Game Release Dates: Inconsistent

Recently, I've been bothered by the question of why video game release dates in the U.S. are so confusing. Usually, companies will officially announce a date that a new game will be released, but this is often the shipping date, not the date the game will actually be in stores available for purchase. Why? Other than the developers and publishers themselves, and retailers, the people potentially purchasing the game don't really care about the shipping date. They only want to know the first possible day they can purchase the game. I don't understand why game companies don't agree to always advertise the release date when the game will be in stores. DVDs and CDs are pretty much exclusively released on Tuesdays. People know that every Tuesday, there will be some new products to think about purchasing. And ads reflect this reality. What's so different about games that release information can be so confusing sometimes? You never know if the published date is the shipping date or the in-store date. Granted, most new games are available on a Tuesday, but not always, and stores tend to differ. Game companies should coordinate their releases more to make it less confusing for the consumer.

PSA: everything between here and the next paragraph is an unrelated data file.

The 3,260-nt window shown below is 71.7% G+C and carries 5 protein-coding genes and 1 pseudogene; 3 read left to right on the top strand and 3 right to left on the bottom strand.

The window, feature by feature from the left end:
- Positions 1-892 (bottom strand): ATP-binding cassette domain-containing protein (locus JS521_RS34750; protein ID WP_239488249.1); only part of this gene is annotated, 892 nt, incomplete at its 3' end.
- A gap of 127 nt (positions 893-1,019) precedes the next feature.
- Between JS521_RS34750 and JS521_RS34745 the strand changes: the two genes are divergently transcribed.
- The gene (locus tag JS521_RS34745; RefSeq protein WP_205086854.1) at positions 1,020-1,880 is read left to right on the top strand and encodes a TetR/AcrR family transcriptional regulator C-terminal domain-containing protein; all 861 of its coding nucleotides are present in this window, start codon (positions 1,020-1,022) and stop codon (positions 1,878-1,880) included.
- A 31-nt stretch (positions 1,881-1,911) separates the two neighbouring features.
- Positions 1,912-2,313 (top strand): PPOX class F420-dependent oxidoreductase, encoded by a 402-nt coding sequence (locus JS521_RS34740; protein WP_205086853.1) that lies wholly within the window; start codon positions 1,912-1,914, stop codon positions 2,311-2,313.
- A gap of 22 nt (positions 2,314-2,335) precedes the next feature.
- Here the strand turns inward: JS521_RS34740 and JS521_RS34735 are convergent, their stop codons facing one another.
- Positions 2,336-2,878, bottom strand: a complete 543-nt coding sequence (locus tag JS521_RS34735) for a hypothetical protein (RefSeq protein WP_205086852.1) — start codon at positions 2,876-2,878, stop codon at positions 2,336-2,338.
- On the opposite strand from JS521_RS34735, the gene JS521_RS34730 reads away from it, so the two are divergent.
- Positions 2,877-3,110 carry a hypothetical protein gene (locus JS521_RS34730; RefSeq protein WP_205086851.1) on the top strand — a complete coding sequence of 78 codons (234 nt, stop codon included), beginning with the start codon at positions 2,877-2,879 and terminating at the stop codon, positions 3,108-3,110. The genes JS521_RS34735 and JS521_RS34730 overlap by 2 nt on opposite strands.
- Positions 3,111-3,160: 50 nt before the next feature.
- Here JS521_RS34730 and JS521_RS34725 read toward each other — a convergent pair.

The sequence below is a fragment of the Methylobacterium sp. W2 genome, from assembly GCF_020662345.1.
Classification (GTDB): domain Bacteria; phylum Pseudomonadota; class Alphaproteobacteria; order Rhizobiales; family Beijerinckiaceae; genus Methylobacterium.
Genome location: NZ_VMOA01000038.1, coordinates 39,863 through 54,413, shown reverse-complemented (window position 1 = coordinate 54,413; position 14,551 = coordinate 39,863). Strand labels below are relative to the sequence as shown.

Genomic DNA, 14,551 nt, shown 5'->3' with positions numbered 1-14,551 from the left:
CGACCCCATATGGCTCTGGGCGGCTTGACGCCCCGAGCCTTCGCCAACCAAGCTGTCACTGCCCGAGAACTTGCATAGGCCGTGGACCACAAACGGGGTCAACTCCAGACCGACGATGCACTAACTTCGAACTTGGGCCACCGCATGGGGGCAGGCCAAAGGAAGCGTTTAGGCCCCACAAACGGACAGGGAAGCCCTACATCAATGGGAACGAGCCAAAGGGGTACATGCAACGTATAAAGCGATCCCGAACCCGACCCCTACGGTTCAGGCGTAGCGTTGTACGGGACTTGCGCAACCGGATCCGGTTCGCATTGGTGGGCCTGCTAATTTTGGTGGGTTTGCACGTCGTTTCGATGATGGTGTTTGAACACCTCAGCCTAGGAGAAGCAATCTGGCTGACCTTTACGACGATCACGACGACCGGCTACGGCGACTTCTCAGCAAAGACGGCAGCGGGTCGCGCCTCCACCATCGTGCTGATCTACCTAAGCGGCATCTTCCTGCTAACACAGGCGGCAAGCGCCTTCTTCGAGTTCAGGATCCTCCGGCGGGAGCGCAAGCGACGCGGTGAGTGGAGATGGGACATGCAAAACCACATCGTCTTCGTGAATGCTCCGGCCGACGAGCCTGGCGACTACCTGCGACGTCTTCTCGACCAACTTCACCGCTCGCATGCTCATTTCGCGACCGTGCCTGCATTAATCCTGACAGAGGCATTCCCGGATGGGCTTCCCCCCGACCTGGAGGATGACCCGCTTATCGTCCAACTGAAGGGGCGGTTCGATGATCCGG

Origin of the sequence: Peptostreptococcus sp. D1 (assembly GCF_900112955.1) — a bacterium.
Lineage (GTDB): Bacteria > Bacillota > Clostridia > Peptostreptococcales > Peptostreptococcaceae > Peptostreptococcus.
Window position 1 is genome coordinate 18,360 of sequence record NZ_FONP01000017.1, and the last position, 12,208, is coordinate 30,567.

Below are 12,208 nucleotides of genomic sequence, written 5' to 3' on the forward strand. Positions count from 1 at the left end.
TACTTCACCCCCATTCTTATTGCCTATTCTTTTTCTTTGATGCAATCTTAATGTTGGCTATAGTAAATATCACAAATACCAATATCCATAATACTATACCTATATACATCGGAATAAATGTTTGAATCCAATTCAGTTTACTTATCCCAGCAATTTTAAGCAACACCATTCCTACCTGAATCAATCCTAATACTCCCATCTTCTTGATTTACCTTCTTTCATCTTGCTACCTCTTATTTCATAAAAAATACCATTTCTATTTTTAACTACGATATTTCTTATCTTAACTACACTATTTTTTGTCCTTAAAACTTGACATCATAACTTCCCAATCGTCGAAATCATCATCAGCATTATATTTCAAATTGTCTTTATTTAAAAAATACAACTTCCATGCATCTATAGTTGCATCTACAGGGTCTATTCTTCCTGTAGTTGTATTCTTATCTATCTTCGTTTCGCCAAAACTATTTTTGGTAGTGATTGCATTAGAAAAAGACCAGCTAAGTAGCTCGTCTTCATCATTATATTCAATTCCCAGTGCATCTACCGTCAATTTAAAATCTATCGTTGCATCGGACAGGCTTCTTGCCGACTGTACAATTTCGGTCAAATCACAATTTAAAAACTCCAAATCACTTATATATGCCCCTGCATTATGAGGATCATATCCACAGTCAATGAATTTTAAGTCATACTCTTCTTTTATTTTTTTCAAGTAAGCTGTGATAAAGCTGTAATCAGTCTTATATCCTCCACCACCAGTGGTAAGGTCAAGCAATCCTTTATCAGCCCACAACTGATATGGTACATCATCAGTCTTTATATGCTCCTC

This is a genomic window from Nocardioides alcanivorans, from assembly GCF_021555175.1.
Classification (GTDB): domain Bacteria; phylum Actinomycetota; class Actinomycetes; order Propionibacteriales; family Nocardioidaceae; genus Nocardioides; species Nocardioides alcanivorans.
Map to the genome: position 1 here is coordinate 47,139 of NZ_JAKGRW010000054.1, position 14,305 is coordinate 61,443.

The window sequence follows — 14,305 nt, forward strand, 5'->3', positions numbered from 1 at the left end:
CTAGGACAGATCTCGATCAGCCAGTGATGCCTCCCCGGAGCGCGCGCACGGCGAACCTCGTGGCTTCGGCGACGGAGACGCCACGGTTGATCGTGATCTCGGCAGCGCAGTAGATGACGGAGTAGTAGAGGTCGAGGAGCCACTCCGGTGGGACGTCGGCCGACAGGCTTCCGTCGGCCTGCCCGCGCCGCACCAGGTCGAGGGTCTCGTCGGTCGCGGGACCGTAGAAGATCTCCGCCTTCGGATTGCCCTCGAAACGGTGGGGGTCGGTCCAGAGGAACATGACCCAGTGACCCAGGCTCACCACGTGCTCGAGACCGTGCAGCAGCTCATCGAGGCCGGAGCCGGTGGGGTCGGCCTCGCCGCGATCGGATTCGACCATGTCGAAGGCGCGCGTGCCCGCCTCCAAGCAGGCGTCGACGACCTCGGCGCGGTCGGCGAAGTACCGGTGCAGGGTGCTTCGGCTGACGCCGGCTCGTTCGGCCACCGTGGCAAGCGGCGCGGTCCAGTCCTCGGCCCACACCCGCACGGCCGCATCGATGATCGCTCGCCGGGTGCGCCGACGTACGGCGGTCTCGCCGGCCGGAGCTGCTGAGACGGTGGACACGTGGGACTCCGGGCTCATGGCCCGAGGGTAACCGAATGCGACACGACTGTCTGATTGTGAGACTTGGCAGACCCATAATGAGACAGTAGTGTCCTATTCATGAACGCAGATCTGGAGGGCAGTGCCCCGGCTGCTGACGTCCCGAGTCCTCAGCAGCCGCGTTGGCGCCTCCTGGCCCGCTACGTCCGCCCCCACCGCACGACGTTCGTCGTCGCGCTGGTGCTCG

Japan makes a little more sense. Super Mario Galaxy was one of the first games here I was really excited about. I couldn't wait to get it, and walked about 40 minutes in the rain to the closest game store to pick up a copy. But I was a little worried, because of all the confusion in the U.S. about release dates. I didn't want to walk that far to the store only to find out they weren't selling it until tomorrow. So I asked a student. And he assured me that games are released on Thursdays, this one in particular on November 1st. Indeed, this was the exact date I was seeing everyday in TV commercials. No confusion, no hassles. Except slightly sore legs the next day.

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